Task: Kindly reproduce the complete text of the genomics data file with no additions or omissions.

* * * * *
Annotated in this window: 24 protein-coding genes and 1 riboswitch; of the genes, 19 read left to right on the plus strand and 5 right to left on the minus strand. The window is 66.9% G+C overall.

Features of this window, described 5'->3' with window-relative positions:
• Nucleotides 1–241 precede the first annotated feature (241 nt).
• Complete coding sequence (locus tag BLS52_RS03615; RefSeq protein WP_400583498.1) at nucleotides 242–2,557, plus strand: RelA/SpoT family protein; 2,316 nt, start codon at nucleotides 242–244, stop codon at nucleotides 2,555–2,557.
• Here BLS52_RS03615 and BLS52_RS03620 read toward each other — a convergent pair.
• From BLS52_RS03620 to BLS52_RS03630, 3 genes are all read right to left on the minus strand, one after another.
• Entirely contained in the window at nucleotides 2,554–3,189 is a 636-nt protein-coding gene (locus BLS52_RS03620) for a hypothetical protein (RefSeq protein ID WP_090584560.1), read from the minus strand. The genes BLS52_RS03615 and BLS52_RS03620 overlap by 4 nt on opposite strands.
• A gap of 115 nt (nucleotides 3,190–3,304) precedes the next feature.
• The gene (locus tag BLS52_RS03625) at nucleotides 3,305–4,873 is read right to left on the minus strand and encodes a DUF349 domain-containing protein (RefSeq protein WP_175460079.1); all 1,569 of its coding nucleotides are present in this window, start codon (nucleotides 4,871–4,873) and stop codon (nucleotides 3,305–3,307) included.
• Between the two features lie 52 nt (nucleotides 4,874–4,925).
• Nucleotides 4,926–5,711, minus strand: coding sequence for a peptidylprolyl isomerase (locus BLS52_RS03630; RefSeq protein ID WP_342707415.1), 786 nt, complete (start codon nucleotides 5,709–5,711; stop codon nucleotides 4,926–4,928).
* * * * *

Annotated in this window: 24 protein-coding genes and 1 riboswitch; of the genes, 19 read left to right on the plus strand and 5 right to left on the minus strand. The window is 66.9% G+C overall.

Features of this window, described 5'->3' with window-relative positions:
• Nucleotides 1–241 precede the first annotated feature (241 nt).
• Complete coding sequence (locus tag BLS52_RS03615; RefSeq protein WP_400583498.1) at nucleotides 242–2,557, plus strand: RelA/SpoT family protein; 2,316 nt, start codon at nucleotides 242–244, stop codon at nucleotides 2,555–2,557.
• Here BLS52_RS03615 and BLS52_RS03620 read toward each other — a convergent pair.
• From BLS52_RS03620 to BLS52_RS03630, 3 genes are all read right to left on the minus strand, one after another.
• Entirely contained in the window at nucleotides 2,554–3,189 is a 636-nt protein-coding gene (locus BLS52_RS03620) for a hypothetical protein (RefSeq protein ID WP_090584560.1), read from the minus strand. The genes BLS52_RS03615 and BLS52_RS03620 overlap by 4 nt on opposite strands.
• A gap of 115 nt (nucleotides 3,190–3,304) precedes the next feature.
• The gene (locus tag BLS52_RS03625) at nucleotides 3,305–4,873 is read right to left on the minus strand and encodes a DUF349 domain-containing protein (RefSeq protein WP_175460079.1); all 1,569 of its coding nucleotides are present in this window, start codon (nucleotides 4,871–4,873) and stop codon (nucleotides 3,305–3,307) included.
• Between the two features lie 52 nt (nucleotides 4,874–4,925).
• Nucleotides 4,926–5,711, minus strand: coding sequence for a peptidylprolyl isomerase (locus BLS52_RS03630; RefSeq protein ID WP_342707415.1), 786 nt, complete (start codon nucleotides 5,709–5,711; stop codon nucleotides 4,926–4,928).